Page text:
A Frederick man pleaded guilty Tuesday in connection with his role in a shooting at Frederick High School.
Brandon Earl Tyler, 22, was charged as the gunman in the Feb. 4 shooting during a basketball game in which two teens were wounded. He pleaded guilty to two counts of first-degree assault.
Frederick County Circuit Judge Scott Lawrence Rolle sentenced Tyler to 12 years in prison. If he violates his five-year probation after release, he could face an additional sentence of up to 18 years. While on probation, he will not be allowed near public schools or the people who were shot.
Prosecutors have said Tyler told Chandler Tristan Davenport, the other person involved in the shooting, to go into the Frederick High School gym to see if members of the rival Sagner apartments gang were there.
Davenport spotted rival gang members in the gym, and when they left, he walked out behind them, according to Assistant State’s Attorney David R. Callahan.
Some of the group put on masks, apparently preparing for a fight, he said. When Davenport left the gym, he punched one of the Sagner gang members. Tyler then came to the area, according to court records, and fired a .380-caliber handgun seven times at a crowd of people near the gym doors.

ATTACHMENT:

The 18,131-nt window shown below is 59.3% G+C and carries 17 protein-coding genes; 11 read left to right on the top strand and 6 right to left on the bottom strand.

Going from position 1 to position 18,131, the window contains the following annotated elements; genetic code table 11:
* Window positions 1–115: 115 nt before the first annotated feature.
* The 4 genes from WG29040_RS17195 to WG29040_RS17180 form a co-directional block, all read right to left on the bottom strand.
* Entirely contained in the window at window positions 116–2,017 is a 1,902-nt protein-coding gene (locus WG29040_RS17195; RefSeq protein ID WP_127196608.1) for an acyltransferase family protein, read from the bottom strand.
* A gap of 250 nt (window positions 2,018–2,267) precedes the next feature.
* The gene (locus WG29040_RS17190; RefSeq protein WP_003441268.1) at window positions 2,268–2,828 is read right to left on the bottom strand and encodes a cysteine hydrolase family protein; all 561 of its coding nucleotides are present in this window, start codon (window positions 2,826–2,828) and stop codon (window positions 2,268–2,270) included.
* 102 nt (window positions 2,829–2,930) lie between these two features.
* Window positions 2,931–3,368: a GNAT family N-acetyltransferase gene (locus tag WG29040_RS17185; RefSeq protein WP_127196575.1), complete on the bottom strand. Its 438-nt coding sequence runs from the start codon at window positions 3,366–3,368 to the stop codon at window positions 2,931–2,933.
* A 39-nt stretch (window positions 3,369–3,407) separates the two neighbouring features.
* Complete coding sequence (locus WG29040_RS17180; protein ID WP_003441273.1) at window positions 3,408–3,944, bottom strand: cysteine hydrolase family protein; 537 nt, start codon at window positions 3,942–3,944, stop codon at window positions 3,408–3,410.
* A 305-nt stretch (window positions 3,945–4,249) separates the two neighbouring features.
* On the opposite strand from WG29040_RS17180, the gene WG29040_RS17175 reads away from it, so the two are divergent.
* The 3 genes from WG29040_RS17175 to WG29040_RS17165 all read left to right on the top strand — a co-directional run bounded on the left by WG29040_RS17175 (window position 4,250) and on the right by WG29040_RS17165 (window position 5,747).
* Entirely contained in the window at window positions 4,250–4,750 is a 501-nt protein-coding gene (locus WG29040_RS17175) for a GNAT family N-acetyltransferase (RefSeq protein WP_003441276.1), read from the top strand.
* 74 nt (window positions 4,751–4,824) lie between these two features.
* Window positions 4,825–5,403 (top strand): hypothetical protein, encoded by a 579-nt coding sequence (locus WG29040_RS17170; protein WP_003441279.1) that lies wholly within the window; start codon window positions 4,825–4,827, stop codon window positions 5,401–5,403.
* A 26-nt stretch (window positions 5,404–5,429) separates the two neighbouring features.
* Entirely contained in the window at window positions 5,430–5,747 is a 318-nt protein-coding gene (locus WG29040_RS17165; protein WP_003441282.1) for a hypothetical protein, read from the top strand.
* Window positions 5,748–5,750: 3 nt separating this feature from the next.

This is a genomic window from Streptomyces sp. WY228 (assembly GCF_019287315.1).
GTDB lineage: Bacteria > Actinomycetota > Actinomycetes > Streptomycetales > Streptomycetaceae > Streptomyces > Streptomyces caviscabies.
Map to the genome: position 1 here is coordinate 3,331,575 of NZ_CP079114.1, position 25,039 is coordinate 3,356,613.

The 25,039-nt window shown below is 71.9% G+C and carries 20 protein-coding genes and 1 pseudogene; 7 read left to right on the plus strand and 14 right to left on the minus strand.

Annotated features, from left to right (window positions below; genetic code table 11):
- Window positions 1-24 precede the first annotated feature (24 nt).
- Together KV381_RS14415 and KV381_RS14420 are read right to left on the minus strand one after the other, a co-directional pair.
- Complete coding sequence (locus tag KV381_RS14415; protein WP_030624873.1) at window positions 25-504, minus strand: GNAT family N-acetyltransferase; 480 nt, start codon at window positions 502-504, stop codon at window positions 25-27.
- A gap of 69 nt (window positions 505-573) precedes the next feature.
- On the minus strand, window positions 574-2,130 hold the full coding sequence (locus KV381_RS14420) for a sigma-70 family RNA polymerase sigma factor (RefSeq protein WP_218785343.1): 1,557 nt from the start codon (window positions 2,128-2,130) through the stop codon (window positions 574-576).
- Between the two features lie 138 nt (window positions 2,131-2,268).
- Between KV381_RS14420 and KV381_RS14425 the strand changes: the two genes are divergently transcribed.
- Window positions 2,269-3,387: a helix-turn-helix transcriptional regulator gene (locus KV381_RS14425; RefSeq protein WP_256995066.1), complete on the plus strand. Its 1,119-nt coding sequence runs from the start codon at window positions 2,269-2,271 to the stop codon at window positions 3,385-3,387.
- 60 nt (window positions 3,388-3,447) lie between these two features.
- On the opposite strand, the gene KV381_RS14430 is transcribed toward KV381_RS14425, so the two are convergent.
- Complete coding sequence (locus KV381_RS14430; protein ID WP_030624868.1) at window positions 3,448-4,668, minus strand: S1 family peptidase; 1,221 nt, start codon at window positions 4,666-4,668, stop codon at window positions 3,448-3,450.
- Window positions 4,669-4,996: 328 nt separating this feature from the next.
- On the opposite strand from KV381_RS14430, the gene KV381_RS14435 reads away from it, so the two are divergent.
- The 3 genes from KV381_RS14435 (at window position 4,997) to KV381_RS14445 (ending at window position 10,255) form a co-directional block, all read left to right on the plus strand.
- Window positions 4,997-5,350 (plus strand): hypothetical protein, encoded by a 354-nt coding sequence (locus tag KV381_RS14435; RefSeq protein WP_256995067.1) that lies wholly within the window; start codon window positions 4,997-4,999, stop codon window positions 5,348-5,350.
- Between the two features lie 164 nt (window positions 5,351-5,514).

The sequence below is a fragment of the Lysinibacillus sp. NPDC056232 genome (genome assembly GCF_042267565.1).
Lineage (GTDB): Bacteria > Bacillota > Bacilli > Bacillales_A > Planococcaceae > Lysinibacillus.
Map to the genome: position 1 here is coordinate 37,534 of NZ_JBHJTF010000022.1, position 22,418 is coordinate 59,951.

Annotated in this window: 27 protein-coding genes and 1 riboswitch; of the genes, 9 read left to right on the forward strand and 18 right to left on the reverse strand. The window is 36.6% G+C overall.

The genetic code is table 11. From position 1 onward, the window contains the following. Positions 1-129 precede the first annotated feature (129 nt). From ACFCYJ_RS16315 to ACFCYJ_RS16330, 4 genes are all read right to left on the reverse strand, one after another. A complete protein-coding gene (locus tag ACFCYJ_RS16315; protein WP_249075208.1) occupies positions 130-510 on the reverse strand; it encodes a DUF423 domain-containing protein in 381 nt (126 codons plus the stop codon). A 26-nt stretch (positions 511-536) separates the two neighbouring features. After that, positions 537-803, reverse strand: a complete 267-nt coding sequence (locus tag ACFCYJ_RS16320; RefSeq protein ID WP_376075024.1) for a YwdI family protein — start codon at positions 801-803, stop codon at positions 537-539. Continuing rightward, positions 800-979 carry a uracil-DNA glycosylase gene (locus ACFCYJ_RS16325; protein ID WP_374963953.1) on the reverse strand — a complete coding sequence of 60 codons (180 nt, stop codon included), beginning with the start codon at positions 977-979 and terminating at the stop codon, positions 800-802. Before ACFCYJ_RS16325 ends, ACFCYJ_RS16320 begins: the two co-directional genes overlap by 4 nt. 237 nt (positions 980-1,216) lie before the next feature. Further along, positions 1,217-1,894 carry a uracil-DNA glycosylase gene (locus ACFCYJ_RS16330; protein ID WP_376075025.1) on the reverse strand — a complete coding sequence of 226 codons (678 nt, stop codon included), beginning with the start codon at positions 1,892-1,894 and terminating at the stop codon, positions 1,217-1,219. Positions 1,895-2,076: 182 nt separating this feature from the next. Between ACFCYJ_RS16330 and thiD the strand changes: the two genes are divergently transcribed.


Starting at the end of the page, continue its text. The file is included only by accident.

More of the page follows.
Two teenage boys were wounded in the shooting. One of them declined to cooperate with the investigation, Callahan said.
The gun used in the shooting has not been recovered, Callahan said, so witness testimony was key to the state’s case. As part of a plea agreement, Davenport was to testify as a state’s witness in Tyler’s trial.
Davenport pleaded guilty Aug. 26 to two counts of reckless endangerment.
“To describe this incident as dangerous ... is an understatement,” Rolle said. “If not but for a couple inches, this would have been a homicide.”
Tyler’s attorney, Margaret Teahan, told Rolle that Tyler had been working and had strong family support.
Several members of Tyler’s family were in the courtroom for the plea hearing. A small child waved and smiled at Tyler when he entered. His father and sister spoke on his behalf, saying he was a good man who needed to get his life on track.
Davenport’s sentencing is set for Jan. 6. He faces a maximum of five years in prison and a $5,000 fine for each charge of reckless endangerment.